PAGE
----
Peace march grows in Valley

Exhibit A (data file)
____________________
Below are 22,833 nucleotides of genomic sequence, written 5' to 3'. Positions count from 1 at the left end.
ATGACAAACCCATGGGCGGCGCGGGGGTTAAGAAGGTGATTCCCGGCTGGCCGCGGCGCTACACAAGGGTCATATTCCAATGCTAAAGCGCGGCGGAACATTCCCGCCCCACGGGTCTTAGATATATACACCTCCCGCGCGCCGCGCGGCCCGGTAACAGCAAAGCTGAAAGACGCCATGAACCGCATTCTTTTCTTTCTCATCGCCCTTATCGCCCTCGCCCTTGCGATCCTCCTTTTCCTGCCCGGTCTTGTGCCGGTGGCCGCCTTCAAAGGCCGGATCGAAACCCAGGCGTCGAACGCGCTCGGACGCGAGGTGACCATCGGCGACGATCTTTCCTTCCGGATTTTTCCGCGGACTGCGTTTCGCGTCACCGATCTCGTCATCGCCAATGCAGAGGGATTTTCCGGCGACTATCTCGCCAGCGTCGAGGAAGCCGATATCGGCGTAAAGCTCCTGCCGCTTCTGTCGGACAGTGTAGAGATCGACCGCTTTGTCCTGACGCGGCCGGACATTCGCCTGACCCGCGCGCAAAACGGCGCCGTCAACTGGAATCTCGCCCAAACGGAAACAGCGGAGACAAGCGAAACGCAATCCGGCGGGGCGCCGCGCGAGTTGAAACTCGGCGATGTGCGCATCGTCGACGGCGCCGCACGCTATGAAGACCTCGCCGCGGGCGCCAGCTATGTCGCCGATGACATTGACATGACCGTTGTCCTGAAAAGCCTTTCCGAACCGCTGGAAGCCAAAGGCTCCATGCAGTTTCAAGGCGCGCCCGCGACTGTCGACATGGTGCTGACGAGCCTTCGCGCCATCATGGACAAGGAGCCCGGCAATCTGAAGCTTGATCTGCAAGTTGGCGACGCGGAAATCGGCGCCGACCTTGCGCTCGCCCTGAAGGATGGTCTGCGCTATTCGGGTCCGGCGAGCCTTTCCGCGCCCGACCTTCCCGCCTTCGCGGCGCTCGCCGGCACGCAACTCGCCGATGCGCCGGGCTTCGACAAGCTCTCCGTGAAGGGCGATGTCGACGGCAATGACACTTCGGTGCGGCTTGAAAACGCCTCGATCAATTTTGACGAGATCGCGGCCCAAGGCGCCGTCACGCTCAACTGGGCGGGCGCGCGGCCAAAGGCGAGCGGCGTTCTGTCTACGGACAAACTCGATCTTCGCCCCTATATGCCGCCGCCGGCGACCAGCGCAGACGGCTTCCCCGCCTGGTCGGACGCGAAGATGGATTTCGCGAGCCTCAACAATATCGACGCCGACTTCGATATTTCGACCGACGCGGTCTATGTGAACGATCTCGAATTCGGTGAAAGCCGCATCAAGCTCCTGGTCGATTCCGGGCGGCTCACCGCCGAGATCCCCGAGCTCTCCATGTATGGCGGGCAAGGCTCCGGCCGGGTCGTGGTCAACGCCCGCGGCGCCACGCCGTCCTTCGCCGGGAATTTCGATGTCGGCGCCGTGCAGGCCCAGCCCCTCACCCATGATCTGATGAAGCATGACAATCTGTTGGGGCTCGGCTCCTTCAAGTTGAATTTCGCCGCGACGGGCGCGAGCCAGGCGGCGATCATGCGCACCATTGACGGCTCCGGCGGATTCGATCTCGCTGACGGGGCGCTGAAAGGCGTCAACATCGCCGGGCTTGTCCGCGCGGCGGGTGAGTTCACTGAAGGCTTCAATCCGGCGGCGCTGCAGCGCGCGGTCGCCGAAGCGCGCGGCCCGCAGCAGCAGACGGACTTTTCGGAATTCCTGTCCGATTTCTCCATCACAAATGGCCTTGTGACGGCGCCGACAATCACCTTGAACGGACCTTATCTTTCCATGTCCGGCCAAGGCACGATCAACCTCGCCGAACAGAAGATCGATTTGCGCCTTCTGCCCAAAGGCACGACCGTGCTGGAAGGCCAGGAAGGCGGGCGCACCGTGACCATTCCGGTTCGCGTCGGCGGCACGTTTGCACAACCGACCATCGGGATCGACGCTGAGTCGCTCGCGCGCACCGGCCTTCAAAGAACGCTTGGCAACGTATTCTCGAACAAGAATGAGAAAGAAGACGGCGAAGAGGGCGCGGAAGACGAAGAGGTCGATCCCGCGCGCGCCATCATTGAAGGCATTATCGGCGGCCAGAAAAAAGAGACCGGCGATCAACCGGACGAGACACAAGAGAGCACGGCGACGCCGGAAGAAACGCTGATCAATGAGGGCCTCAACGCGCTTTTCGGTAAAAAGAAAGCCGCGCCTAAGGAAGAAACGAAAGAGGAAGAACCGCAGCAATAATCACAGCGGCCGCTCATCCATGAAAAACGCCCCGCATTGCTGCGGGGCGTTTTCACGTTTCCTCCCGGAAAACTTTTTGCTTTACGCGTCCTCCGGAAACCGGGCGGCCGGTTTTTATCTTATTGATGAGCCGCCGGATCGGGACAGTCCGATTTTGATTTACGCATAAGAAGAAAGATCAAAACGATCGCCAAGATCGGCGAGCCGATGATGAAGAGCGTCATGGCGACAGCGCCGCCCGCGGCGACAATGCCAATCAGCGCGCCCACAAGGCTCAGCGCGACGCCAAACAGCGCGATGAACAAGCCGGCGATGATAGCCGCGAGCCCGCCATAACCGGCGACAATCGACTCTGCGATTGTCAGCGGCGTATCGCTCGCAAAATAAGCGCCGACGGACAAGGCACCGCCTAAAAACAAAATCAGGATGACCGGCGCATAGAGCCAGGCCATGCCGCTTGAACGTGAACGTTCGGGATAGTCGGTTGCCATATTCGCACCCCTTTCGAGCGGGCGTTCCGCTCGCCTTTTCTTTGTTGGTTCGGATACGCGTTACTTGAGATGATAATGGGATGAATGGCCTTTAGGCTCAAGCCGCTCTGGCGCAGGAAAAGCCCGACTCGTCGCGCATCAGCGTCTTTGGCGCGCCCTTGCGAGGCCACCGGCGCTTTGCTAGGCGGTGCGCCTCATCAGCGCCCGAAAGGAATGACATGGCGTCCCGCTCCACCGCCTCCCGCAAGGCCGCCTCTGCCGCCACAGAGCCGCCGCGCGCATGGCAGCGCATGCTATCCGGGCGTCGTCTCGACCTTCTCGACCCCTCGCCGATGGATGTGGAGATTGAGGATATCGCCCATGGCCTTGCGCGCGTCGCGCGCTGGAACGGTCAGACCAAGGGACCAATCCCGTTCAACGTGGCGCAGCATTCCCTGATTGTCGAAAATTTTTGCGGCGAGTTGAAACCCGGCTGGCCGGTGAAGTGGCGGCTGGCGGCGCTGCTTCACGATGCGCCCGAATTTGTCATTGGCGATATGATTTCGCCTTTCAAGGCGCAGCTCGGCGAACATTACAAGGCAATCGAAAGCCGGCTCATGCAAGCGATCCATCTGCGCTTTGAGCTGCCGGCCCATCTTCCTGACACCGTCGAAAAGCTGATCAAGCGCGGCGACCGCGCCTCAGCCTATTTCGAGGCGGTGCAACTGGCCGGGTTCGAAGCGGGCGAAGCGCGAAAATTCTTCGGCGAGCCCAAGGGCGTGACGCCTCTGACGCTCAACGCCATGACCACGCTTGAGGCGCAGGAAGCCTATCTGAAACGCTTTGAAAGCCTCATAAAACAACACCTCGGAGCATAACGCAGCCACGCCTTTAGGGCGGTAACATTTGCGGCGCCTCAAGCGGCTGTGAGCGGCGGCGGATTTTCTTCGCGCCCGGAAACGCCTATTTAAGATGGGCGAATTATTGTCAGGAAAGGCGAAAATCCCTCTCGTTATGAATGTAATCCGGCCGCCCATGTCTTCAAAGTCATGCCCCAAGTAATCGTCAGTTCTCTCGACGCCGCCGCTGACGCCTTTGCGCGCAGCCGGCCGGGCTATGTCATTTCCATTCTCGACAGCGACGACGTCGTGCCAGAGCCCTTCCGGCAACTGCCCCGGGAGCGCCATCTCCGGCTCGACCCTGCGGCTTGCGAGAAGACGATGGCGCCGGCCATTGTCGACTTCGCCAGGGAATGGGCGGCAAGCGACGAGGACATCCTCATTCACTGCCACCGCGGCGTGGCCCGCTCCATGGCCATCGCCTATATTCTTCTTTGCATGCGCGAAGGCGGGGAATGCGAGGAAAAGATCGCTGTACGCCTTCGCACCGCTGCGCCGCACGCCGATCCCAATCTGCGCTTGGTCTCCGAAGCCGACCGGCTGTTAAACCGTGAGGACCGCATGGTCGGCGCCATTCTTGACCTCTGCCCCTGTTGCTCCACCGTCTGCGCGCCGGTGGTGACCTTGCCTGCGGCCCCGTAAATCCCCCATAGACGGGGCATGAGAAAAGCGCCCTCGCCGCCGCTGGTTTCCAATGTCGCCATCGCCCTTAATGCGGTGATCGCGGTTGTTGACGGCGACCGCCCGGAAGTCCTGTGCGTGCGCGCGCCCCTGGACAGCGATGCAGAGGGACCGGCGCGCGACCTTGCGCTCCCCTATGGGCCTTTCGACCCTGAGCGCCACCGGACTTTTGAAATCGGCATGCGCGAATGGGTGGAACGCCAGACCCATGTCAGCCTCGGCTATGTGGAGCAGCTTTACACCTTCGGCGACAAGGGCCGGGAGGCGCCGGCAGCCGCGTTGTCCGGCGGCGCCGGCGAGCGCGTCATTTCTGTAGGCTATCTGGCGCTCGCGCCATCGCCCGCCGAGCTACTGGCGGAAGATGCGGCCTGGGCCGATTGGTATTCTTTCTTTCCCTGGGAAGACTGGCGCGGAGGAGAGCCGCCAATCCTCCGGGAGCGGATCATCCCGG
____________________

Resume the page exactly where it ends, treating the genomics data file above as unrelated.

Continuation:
first_img “As Latinos, we need to seek out these positive role models because we’re given the worst role models on TV and in this administration,” said Pablo Paredes, a 24-year-old former Navy weapons control technician who was court-martialed last year for refusing to board a ship that was part of the U.S. war effort in Iraq. He too has marched from Tijuana. “It’s been three years of bombs dropping on Iraq and Afghanistan and immigrants going to war,” he said. Students from Alhambra High School were bused in to join the rally. Many said they had a relative in the military. “I feel this war is messed up,” said Salvador Alcala, 16. “People are going to this war and getting killed. It’s like people are just signing up to die.” The peace march will continue today and is expected to end in San Francisco on March 26. Susan Abram, (818) 713-3664 [email protected] 160Want local news?Sign up for the Localist and stay informed Something went wrong. Please try again.subscribeCongratulations! You’re all set! AD Quality Auto 360p 720p 1080p Top articles1/5READ MORE‘Mame,’ ‘Hello, Dolly!’ composer Jerry Herman dies at 88 “When my son died in (President George W.) Bush’s illegal war, I promised myself that if I can’t defend my son’s life, I would protect my son’s comrades,” Suarez del Solar told the crowd. “That’s why I walk. I want to see you in high school go on to college and become leaders. Bush is not the owner of this country. You are the owners of this country.” While the hundreds of protests held worldwide this week on the third anniversary of the war called for an end to the fighting, Suarez del Solar and others said the small peace march also symbolized the need for the Latino voice to be heard. They say military recruiters are targeting illegal immigrants with promises of citizenship, or luring high school students who can’t pass standardized exams to join. Dolores Huerta, the well-known co-founder of the United Farm Workers, and social activist who once shouted “Uvas no!” or “No grapes!” with Cesar Chavez, lent her voice to the rally by calling on supporters to say no to the war. “We must boycott this war. They want all your young people to go to the military,” she said. “I have 11 children. I cannot imagine losing one of them.” Others said Suarez del Solar’s example will motivate young people in the Latino communities to speak out. SAN FERNANDO – A four-man peace march from Tijuana to San Francisco passed through the San Fernando Valley on Monday, drawing more than 100 supporters opposed to the war in Iraq. Bare-chested dancers and drummers in Aztec attire braved falling temperatures to greet more than 100 protesters who joined the original four marchers at Cesar Chavez Park in the city of San Fernando. Holding signs with photographs of Chavez, Mohandas Gandhi and la Virgen de Guadalupe, marchers from local high schools and California State University, Northridge, shouted anti-war slogans. They came to support Fernando Suarez del Solar, a 50-year-old Escondido man who organized the California March for Peace in memory of his son Jesus Suarez, a Marine who was one of the first Latinos to die in the conflict. Suarez del Solar and three others started the march in Tijuana on March 12. last_img read more